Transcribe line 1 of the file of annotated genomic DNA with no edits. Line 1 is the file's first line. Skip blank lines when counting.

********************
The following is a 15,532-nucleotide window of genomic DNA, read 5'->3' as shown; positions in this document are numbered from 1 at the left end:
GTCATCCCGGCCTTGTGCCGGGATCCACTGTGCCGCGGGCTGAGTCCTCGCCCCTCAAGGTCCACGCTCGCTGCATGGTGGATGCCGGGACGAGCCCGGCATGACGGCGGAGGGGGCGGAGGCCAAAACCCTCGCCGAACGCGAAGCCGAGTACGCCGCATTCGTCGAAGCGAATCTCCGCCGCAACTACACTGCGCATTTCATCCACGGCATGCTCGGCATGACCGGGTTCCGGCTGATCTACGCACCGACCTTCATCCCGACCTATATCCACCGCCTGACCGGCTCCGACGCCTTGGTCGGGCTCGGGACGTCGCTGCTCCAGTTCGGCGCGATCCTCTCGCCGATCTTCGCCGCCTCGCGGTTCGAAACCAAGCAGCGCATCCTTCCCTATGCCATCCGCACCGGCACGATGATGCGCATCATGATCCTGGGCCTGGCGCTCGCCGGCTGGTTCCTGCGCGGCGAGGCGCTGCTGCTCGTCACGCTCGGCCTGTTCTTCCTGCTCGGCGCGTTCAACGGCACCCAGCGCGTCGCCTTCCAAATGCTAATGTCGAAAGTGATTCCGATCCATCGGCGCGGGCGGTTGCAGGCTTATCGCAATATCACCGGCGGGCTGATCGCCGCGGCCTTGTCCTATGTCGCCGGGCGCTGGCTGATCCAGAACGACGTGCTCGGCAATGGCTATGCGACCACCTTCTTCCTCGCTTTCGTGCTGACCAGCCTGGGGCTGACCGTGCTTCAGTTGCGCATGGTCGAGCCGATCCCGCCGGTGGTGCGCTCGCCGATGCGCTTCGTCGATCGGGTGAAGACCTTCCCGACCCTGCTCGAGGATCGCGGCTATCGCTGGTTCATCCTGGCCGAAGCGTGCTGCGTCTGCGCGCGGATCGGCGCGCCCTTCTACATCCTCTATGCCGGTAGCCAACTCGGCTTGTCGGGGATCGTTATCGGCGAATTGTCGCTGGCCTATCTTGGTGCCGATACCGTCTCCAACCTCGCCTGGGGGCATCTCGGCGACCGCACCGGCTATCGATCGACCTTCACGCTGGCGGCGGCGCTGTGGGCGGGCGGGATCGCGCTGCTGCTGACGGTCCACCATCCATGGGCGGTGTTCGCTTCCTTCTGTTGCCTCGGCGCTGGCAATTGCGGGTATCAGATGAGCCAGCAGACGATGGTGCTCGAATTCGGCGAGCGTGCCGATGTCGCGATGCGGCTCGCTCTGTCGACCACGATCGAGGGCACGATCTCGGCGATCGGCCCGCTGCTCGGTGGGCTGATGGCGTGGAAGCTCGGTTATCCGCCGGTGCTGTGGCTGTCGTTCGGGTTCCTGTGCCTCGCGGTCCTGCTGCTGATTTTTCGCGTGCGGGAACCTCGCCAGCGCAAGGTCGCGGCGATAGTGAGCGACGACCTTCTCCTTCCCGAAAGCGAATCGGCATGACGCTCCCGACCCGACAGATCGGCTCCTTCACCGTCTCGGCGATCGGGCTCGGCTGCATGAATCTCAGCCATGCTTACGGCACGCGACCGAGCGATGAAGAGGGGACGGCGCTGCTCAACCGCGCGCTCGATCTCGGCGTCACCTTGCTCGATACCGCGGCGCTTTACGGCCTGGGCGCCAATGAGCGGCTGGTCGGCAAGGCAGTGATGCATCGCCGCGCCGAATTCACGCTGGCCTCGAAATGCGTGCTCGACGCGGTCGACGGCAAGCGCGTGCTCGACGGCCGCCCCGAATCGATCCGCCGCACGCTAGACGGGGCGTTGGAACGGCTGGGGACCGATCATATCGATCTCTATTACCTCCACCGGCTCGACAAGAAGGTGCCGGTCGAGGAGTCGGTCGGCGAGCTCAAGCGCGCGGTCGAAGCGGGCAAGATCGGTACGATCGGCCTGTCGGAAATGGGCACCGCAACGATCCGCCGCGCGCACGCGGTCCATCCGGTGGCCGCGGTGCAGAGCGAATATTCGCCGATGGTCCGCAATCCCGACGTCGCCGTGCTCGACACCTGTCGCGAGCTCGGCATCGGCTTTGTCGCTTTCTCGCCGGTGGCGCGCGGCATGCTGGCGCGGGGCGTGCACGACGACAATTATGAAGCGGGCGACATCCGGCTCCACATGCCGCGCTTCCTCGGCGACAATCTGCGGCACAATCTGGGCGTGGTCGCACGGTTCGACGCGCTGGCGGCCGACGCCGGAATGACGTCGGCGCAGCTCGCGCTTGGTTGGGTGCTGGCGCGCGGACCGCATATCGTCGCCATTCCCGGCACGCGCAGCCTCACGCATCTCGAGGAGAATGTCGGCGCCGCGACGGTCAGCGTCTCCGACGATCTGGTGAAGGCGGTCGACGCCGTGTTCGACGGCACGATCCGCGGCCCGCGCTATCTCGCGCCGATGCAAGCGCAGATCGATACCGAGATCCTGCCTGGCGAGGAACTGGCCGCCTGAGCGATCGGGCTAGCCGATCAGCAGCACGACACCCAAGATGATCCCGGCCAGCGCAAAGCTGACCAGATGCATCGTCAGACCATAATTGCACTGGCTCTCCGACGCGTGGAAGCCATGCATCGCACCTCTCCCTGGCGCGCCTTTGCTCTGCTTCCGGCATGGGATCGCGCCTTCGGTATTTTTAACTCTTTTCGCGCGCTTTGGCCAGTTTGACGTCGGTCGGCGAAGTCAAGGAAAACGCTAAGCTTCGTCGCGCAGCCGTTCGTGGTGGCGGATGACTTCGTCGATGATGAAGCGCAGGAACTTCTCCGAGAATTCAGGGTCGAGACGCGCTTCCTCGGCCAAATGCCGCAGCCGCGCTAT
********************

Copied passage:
The following is a 15,532-nucleotide window of genomic DNA, read 5'->3' as shown; positions in this document are numbered from 1 at the left end: